What is/was for dinner?

Discussion in 'Community Discussion' started by Gutwrench, Aug 19, 2018.

  1. Gutwrench thread starter Contributor

    Gutwrench

    Joined:
    Jan 2, 2011
    #826
    Fascinating. Thanks for the link. Goat cheese in the stuffing sounds good. I used to think goat cheese was way to loud, but today it’s delicious. Maybe the bourbon and scotch killed my taste buds? Haha.

    Do you cook for a spouse or just yourself? Sorry that’s a bit personal. My point is to ask how much labor is the ravioli? Do you find the process relaxing?

    I’ve never been blessed with patience, but as I age and in learning to cook as a hobby it’s developing. And my humility.
     
  2. mobilehaathi, Feb 4, 2019
    Last edited: Feb 4, 2019

    mobilehaathi macrumors G3

    mobilehaathi

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    Location:
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    #827
    So, my wife and I cook all of our meals unless we are traveling. (There’s some exceptions, and if we’re just totally exhausted we’ll just steam some dumplings we keep in the freezer and make a quick sauce from soy sauce, scallion, sugar, and black vinegar. But this is maybe once/twice in a typical month. )

    Anyway, we love food and the process of cooking, we typically work together to prep, but of course sometimes it’s just me or just her cooking. We do find it enjoyable and relaxing, although I appreciate not everyone does!

    Something like ravioli is a bit time consuming, and so typically we go for it on a Friday night or weekend. Although honestly this is also because we like to make a huge batch and freeze the excess for quick meals later in the month.

    Some of the easiest non-tomato sauces you can make for pasta are pestos. A big bunch of basil, olive oil, garlic, pine nuts, and Parmesan comes together very quickly in a food processor. So does arugula, pistachios, garlic, olive oil, and grana Padano. Okay honestly pretty much any herb and nut with garlic, oil, and cheese works. We also like to do a cilantro pesto. This one is great on pizza with roasted mushrooms. They also can be made in huge quantities, and last quite a while in the fridge/freezer.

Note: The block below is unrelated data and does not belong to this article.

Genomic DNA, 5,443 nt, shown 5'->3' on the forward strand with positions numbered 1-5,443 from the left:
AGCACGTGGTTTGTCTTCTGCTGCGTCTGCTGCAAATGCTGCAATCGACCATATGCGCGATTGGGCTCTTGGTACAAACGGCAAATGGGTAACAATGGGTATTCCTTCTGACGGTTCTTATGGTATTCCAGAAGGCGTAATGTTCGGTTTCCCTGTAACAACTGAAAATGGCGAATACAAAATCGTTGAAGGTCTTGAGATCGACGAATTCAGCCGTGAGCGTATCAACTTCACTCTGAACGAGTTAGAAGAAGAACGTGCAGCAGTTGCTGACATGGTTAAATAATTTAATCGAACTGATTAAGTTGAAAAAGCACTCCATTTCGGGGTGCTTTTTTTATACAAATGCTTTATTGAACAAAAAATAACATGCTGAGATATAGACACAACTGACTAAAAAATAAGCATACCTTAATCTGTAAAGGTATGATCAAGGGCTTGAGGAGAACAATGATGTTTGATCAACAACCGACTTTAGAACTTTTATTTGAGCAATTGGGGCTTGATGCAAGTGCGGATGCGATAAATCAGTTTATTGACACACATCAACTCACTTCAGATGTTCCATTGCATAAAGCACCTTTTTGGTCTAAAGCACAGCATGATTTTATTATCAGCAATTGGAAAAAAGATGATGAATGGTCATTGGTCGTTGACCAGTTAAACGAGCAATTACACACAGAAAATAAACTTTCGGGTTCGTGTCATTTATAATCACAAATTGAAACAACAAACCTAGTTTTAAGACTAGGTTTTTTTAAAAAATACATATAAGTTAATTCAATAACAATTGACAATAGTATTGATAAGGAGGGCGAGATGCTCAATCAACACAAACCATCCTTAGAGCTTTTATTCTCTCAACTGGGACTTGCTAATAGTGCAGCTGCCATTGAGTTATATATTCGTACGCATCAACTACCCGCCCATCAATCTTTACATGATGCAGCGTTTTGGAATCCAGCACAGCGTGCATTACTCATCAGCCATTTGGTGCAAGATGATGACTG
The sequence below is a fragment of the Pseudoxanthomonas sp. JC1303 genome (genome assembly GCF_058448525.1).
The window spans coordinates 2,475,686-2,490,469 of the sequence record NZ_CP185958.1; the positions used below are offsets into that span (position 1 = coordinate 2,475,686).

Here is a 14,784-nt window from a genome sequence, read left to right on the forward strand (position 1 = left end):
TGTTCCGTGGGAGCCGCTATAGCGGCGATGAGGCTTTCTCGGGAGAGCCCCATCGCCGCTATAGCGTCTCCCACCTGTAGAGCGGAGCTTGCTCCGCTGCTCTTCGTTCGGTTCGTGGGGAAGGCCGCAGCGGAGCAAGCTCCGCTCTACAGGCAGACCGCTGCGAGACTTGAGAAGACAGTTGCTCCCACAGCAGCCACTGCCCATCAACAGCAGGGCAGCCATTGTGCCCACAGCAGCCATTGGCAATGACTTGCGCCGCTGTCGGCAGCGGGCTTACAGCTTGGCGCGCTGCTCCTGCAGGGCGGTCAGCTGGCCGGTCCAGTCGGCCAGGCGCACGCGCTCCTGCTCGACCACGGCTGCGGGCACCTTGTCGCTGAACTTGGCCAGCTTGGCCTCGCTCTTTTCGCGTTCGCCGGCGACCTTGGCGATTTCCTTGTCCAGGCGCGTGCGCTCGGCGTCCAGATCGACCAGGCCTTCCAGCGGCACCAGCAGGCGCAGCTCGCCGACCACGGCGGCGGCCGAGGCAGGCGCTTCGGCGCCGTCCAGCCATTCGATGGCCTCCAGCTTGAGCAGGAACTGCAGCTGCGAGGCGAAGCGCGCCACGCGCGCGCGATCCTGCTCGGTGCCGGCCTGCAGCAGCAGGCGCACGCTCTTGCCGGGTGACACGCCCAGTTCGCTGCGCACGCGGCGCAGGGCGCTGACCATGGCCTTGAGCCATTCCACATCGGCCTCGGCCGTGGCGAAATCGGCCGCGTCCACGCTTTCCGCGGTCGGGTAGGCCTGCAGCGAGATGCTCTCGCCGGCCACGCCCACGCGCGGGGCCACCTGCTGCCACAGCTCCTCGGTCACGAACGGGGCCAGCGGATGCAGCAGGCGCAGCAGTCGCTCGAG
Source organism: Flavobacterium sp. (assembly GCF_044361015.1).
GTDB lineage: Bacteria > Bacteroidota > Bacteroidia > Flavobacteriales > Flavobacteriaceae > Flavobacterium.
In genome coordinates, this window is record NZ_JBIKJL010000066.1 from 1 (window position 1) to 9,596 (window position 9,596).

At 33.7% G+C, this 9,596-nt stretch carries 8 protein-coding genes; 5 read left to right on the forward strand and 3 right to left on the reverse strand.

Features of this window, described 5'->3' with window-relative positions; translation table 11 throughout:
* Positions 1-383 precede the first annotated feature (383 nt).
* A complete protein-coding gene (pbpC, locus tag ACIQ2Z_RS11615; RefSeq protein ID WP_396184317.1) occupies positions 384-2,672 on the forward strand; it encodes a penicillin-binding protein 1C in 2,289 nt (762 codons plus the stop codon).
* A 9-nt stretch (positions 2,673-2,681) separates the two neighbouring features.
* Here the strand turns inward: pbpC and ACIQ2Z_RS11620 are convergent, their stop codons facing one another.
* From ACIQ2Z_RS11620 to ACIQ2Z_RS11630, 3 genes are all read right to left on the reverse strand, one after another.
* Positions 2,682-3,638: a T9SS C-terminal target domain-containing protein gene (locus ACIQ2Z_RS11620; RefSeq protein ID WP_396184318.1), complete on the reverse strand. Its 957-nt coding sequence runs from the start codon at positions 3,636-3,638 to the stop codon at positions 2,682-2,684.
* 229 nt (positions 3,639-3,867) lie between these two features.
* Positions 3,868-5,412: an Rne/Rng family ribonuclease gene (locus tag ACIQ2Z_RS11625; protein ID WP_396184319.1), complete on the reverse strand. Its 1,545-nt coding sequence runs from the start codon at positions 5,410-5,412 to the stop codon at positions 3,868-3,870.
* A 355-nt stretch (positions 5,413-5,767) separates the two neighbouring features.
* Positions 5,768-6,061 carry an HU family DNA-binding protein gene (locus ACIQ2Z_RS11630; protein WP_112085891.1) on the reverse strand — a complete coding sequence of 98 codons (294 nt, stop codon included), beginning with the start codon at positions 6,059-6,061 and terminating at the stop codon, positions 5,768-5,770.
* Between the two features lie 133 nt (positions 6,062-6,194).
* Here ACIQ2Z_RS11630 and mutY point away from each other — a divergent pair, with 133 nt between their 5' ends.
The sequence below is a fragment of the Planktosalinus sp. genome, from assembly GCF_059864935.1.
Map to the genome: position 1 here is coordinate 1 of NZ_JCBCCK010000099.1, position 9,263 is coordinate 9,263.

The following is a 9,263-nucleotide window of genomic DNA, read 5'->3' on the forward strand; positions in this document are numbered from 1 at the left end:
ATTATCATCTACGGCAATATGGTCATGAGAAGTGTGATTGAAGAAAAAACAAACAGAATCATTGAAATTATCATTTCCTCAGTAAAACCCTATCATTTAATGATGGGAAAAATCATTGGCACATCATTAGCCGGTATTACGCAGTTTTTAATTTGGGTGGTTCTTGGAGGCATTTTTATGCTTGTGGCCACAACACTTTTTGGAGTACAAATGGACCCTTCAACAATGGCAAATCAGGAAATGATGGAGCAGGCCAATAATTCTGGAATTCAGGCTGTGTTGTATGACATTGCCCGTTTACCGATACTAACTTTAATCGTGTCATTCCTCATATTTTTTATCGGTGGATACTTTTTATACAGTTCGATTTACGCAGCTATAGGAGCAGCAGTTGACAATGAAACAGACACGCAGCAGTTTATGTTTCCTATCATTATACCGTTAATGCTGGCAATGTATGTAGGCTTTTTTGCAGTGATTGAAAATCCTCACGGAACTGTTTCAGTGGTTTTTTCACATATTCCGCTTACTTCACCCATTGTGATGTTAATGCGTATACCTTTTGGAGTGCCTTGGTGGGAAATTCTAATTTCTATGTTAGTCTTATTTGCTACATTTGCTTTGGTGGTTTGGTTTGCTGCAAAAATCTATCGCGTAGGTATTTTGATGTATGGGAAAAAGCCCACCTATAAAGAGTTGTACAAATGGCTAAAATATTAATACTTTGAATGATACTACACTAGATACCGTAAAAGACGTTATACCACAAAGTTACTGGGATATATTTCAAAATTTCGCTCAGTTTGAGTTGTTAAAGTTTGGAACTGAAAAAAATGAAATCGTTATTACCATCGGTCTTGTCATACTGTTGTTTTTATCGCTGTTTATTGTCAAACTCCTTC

3. Scepticalscribe, Feb 4, 2019
    Last edited: Feb 4, 2019

    Scepticalscribe Contributor

    Scepticalscribe

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    #828
    Blue cheese sauce (blue cheese melted and double cream added) also takes - literally - a handful of minutes to prepare as a pasta sauce; blue cheese sauce, good Italian pasta, and a green salad or steamed spinach is a dish I can have on the table in 20-25 minutes, a lovely homemade dish prepared from scratch.
     
  4. Gutwrench thread starter Contributor

    Gutwrench

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    Jan 2, 2011
    #829
    Good stuff. Thanks much!
     
  5. Apple fanboy macrumors Penryn

    Apple fanboy

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    #830
    I buy fresh spinach and ricotta pasta when I'm cooking for myself. Serve it with a tomato based sauce or pesto. Usually some cheese as well.
    Quick and easy. If I'm hungry I might throw in some sausages.